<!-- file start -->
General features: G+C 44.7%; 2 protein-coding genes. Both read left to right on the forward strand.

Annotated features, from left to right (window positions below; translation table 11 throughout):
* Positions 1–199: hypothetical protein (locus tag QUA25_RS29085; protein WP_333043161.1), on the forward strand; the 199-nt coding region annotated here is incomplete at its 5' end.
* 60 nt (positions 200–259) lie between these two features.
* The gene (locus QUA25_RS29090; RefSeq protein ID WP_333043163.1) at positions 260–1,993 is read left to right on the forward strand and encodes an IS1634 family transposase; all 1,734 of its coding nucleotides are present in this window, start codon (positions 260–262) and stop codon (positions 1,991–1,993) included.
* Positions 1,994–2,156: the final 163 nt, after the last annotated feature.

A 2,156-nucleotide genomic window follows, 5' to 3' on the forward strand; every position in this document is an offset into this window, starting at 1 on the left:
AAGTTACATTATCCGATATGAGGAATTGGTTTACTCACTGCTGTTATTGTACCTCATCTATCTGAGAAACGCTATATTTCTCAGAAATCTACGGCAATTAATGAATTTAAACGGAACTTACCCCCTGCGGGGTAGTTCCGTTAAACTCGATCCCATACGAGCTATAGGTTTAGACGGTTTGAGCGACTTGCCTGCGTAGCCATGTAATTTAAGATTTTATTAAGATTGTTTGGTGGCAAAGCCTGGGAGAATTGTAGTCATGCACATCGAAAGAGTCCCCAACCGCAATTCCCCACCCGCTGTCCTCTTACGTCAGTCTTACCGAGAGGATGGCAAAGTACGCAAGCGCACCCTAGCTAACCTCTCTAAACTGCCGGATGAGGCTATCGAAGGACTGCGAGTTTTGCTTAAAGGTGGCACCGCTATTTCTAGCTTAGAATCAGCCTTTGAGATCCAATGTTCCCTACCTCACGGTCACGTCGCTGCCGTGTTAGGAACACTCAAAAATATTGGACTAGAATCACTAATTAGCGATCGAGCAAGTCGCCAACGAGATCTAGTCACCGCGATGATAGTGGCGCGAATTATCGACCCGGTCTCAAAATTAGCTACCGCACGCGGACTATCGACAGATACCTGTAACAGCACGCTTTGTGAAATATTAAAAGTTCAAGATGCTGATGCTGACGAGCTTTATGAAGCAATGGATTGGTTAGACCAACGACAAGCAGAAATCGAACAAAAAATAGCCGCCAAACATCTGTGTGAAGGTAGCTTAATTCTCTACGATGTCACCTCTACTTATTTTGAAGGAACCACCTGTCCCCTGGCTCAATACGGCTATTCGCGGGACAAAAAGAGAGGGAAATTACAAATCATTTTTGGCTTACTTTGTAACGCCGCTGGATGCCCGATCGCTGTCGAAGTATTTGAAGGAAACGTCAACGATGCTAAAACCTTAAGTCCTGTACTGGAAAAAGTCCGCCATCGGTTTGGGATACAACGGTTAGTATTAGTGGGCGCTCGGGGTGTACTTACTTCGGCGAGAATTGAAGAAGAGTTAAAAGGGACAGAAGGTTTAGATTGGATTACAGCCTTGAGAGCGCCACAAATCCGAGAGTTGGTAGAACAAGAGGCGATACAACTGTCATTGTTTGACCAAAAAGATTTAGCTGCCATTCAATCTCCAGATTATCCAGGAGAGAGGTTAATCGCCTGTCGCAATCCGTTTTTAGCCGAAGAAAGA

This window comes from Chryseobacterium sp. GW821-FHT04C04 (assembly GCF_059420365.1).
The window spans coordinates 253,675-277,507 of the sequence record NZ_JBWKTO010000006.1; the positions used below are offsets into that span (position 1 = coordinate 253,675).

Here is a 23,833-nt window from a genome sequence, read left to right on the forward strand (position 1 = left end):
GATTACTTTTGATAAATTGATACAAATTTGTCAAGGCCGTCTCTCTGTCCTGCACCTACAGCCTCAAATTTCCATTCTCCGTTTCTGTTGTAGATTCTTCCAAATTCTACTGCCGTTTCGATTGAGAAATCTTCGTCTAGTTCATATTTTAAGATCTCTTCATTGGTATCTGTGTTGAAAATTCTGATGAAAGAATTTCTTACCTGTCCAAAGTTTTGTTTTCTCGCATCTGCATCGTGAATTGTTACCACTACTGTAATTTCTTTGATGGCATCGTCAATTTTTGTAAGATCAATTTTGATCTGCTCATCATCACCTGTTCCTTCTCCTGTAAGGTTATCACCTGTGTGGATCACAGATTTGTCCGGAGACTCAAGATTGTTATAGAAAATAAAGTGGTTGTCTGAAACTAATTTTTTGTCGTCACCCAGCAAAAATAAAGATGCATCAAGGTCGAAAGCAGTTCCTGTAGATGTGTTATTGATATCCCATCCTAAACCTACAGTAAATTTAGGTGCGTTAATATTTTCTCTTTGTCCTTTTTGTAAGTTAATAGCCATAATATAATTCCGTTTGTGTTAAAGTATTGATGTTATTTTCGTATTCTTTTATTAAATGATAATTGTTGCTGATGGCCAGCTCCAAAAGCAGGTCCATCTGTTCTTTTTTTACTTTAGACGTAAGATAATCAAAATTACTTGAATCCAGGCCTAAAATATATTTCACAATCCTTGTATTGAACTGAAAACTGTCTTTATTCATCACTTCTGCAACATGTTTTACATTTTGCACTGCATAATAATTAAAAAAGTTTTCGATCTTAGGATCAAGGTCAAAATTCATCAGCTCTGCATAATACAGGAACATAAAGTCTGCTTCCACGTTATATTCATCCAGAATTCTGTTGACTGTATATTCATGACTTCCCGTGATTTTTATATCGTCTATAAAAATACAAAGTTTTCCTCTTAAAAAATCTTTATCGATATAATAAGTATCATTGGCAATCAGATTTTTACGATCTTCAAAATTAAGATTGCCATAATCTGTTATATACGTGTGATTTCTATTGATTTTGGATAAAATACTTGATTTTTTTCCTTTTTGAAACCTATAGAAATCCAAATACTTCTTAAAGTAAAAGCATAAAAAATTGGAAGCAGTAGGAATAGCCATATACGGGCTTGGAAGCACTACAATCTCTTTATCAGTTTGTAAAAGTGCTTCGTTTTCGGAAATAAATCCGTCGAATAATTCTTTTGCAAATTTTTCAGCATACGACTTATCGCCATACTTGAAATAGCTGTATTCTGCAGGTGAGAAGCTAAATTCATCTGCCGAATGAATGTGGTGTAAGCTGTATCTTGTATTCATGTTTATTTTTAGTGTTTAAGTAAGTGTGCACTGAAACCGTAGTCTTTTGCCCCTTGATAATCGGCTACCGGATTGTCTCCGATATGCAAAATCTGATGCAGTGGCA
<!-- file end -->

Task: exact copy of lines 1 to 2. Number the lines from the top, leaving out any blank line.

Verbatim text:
General features: G+C 44.7%; 2 protein-coding genes. Both read left to right on the forward strand.

Annotated features, from left to right (window positions below; translation table 11 throughout):